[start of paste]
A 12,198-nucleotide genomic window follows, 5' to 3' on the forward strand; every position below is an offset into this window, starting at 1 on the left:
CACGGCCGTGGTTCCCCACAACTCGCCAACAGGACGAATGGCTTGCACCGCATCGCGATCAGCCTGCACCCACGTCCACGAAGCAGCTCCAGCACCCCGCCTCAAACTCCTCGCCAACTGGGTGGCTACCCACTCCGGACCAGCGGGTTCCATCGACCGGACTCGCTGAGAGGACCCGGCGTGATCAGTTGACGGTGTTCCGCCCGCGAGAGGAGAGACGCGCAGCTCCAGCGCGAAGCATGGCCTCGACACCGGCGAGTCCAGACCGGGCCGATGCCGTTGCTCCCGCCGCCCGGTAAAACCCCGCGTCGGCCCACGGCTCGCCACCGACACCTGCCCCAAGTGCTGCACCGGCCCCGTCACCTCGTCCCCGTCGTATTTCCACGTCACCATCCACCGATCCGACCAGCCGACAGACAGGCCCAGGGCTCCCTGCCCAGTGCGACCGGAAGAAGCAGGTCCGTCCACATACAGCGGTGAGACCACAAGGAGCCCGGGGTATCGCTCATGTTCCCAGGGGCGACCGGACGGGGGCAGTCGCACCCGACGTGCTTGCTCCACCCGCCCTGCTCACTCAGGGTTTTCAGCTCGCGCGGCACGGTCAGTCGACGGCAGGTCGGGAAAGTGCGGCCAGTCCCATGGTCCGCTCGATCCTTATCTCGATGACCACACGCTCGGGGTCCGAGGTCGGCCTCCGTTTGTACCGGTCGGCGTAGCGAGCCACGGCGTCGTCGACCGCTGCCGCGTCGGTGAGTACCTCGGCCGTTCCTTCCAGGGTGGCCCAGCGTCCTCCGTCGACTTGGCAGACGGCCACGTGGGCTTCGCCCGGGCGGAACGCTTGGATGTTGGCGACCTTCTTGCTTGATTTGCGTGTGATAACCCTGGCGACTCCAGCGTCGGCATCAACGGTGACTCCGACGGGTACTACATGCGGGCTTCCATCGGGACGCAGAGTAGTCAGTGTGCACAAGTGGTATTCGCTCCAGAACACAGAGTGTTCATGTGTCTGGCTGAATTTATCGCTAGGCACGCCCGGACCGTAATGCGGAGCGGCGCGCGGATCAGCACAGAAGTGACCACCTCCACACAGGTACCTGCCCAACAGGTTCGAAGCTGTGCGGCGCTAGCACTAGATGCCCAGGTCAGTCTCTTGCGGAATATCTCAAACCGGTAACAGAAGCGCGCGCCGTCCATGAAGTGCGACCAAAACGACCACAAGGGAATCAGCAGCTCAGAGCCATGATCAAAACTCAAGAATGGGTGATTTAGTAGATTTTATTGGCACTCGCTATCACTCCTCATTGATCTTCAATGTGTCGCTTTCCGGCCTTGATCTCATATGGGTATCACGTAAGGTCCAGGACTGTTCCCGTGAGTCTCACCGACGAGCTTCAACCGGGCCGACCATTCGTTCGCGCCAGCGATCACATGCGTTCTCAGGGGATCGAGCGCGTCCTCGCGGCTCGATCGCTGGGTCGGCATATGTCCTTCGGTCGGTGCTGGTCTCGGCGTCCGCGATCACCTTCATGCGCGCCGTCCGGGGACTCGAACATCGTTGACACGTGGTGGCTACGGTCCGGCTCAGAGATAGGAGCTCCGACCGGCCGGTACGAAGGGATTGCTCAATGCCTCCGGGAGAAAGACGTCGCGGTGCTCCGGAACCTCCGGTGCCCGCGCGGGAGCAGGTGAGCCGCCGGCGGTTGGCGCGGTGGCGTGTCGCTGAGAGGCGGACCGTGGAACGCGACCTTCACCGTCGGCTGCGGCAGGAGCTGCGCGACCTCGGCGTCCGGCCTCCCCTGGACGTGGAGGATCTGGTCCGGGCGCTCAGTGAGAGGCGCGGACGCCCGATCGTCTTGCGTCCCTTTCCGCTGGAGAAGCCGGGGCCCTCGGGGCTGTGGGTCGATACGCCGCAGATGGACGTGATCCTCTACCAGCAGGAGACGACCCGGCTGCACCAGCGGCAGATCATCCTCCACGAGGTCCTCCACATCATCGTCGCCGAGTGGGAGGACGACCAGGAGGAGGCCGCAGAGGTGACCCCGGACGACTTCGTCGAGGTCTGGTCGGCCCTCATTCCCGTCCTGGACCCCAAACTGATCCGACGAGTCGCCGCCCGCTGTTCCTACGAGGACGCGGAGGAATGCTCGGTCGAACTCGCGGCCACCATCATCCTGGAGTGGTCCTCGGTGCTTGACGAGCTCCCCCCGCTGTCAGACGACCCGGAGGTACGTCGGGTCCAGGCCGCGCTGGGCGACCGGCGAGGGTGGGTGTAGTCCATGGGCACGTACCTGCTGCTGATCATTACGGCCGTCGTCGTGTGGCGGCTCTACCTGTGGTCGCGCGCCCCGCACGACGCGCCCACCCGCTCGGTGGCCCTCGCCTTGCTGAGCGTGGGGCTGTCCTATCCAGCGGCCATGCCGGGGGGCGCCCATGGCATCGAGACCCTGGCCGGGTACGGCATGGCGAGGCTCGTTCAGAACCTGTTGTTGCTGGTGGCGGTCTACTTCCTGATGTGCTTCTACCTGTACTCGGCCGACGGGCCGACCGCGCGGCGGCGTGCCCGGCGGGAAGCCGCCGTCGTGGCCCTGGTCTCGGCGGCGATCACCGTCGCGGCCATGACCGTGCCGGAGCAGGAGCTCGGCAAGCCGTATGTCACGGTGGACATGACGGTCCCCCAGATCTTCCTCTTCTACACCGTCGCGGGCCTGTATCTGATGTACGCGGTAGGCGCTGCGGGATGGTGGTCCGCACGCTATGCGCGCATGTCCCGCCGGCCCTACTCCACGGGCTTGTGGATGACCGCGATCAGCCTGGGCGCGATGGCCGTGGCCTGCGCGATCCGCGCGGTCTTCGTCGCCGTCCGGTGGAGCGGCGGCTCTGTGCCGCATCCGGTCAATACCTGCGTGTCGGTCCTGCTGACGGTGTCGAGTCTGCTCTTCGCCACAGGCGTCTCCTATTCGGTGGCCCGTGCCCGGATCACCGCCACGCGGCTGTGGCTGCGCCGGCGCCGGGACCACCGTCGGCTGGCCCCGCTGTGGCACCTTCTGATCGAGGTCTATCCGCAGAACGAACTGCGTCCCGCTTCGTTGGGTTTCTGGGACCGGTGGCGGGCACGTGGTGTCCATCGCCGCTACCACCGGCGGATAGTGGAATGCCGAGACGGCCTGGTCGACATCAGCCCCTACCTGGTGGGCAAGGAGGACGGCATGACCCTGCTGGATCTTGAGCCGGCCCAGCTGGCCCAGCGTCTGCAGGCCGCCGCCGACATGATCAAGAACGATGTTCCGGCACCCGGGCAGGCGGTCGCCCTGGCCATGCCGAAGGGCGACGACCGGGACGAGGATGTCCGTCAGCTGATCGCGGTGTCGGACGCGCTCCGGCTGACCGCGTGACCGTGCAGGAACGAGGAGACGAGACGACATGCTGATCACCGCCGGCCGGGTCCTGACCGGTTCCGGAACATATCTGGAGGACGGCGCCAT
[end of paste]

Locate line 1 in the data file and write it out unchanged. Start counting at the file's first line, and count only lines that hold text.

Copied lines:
A 12,198-nucleotide genomic window follows, 5' to 3' on the forward strand; every position below is an offset into this window, starting at 1 on the left: